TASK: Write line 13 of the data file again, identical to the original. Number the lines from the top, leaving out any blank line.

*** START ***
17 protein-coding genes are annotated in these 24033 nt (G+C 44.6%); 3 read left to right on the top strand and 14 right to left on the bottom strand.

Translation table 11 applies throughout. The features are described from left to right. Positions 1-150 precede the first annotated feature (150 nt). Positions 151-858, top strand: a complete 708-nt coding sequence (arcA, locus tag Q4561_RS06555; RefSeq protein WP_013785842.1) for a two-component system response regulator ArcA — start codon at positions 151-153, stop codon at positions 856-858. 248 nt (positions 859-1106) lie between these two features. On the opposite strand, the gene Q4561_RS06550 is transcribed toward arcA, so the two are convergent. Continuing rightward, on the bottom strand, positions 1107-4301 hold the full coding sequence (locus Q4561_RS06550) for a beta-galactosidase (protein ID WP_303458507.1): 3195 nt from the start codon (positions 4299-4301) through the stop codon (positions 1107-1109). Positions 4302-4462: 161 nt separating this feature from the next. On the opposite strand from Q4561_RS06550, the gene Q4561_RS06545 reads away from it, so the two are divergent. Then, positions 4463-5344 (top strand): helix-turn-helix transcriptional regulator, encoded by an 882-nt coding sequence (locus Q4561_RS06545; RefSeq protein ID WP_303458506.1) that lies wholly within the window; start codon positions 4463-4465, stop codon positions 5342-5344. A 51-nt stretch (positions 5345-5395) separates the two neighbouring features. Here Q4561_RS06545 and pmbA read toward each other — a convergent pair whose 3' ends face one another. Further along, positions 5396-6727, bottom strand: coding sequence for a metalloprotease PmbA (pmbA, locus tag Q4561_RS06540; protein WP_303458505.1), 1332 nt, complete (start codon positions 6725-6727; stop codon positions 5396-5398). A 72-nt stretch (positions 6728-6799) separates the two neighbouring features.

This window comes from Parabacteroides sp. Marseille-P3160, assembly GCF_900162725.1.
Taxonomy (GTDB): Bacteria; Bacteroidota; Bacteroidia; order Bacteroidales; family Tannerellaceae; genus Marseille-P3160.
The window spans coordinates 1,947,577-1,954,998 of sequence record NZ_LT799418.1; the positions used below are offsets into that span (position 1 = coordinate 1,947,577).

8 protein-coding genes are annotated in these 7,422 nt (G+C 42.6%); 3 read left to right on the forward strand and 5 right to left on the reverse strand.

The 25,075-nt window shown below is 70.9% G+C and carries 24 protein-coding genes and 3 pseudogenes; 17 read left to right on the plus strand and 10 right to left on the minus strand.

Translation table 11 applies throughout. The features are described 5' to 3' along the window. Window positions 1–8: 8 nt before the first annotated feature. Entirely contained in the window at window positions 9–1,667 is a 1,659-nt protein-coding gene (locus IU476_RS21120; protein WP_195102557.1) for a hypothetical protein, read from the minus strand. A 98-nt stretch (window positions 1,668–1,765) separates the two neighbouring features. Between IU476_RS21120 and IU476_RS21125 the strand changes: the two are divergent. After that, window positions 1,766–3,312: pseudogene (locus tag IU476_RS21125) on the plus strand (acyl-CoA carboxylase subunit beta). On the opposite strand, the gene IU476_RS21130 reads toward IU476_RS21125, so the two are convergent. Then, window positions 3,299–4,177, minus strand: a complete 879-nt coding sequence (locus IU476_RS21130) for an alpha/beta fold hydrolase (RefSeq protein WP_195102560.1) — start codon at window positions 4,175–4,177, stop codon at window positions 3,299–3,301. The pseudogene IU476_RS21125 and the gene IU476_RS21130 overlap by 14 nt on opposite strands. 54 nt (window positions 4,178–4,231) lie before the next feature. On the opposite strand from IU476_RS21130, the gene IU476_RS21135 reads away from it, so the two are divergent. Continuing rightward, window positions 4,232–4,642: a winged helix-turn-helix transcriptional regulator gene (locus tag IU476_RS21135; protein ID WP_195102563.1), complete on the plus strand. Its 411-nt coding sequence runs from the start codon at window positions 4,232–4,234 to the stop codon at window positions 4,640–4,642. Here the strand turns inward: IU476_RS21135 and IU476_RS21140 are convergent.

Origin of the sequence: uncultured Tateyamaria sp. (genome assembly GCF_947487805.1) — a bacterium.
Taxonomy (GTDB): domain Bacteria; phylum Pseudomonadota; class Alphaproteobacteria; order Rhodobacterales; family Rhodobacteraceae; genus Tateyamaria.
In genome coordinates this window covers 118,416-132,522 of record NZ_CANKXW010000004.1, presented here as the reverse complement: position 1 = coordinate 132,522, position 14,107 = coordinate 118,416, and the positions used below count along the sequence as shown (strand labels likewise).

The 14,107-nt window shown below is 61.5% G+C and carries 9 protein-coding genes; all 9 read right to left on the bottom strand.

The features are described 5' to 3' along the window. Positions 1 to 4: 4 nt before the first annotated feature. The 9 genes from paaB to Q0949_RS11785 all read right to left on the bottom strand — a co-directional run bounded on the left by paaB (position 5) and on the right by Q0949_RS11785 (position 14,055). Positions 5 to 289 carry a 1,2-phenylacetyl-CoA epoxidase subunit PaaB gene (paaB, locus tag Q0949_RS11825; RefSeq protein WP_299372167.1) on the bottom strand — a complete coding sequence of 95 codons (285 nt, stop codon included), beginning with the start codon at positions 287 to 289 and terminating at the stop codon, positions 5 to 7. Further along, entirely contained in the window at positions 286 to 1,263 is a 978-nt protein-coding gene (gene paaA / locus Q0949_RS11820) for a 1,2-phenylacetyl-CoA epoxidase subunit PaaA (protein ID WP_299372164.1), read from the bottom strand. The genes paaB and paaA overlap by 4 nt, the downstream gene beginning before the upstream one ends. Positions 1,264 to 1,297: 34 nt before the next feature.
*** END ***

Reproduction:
The features are described 5' to 3' along the window. Positions 1 to 4: 4 nt before the first annotated feature. The 9 genes from paaB to Q0949_RS11785 all read right to left on the bottom strand — a co-directional run bounded on the left by paaB (position 5) and on the right by Q0949_RS11785 (position 14,055). Positions 5 to 289 carry a 1,2-phenylacetyl-CoA epoxidase subunit PaaB gene (paaB, locus tag Q0949_RS11825; RefSeq protein WP_299372167.1) on the bottom strand — a complete coding sequence of 95 codons (285 nt, stop codon included), beginning with the start codon at positions 287 to 289 and terminating at the stop codon, positions 5 to 7. Further along, entirely contained in the window at positions 286 to 1,263 is a 978-nt protein-coding gene (gene paaA / locus Q0949_RS11820) for a 1,2-phenylacetyl-CoA epoxidase subunit PaaA (protein ID WP_299372164.1), read from the bottom strand. The genes paaB and paaA overlap by 4 nt, the downstream gene beginning before the upstream one ends. Positions 1,264 to 1,297: 34 nt before the next feature.